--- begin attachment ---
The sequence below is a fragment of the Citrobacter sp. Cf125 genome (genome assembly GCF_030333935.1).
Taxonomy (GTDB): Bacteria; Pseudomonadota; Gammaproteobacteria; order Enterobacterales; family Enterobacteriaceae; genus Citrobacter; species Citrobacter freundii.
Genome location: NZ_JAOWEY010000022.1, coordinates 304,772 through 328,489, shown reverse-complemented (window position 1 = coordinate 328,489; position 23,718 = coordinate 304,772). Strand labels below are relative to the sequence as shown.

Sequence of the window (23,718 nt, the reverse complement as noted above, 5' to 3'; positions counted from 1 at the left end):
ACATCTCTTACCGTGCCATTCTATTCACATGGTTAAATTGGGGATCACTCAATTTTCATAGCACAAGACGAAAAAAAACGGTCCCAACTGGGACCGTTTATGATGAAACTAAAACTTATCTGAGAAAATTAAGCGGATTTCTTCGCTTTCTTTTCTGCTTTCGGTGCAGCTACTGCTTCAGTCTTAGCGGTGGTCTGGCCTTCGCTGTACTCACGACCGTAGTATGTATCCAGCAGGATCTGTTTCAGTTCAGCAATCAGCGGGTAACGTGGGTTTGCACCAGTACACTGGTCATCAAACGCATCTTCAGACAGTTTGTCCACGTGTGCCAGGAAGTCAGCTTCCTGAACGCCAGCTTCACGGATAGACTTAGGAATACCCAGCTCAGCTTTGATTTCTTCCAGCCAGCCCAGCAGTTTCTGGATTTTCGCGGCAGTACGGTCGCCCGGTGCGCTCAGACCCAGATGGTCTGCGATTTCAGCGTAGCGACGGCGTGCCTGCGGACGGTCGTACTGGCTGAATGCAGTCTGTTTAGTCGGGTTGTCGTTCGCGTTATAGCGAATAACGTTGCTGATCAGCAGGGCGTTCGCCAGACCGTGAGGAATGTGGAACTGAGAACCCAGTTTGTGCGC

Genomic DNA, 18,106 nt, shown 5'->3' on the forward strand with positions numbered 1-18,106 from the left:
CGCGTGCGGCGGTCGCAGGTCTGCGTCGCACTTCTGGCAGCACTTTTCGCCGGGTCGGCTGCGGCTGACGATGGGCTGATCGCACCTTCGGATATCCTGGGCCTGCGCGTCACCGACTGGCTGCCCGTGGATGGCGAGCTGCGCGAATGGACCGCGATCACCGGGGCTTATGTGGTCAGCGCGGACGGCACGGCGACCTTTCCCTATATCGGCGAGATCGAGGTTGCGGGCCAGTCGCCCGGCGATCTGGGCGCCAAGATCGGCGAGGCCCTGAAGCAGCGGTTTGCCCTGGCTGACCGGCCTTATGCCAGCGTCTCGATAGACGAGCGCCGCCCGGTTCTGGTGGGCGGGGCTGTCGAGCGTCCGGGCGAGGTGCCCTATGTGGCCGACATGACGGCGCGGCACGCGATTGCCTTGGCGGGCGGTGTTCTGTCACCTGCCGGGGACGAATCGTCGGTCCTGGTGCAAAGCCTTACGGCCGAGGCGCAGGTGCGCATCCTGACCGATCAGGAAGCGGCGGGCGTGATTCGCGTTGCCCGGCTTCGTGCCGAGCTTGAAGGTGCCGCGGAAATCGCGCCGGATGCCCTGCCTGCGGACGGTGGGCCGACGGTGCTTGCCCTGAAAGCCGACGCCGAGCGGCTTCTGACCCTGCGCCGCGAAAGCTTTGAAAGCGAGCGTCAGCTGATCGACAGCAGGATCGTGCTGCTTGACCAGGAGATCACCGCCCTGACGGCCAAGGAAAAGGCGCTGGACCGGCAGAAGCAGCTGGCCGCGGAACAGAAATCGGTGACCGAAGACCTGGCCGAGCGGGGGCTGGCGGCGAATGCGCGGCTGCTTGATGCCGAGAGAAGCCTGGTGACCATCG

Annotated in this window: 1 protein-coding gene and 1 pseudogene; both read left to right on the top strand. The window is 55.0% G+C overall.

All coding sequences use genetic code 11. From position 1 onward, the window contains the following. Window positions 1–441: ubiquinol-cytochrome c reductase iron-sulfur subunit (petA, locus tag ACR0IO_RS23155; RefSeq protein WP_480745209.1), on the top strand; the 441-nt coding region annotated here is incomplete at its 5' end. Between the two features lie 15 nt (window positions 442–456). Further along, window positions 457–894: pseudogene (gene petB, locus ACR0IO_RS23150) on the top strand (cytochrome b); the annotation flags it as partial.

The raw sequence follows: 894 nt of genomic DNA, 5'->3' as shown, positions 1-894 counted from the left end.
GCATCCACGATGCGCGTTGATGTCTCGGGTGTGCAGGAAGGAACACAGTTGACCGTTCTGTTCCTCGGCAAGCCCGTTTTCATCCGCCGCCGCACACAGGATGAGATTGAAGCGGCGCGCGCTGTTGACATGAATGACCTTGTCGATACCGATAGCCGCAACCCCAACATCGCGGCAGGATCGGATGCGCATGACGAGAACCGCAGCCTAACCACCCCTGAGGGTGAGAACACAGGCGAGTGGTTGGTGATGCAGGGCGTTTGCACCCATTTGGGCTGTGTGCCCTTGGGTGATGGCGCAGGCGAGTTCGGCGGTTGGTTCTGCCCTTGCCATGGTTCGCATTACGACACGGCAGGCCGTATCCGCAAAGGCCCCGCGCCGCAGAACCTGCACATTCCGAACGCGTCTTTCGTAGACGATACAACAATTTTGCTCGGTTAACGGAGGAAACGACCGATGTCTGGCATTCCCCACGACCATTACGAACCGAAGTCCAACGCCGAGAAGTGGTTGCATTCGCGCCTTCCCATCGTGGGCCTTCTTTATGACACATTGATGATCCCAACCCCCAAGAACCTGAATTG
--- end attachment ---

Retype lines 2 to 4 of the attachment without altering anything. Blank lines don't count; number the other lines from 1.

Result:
Taxonomy (GTDB): Bacteria; Pseudomonadota; Gammaproteobacteria; order Enterobacterales; family Enterobacteriaceae; genus Citrobacter; species Citrobacter freundii.
Genome location: NZ_JAOWEY010000022.1, coordinates 304,772 through 328,489, shown reverse-complemented (window position 1 = coordinate 328,489; position 23,718 = coordinate 304,772). Strand labels below are relative to the sequence as shown.

Sequence of the window (23,718 nt, the reverse complement as noted above, 5' to 3'; positions counted from 1 at the left end):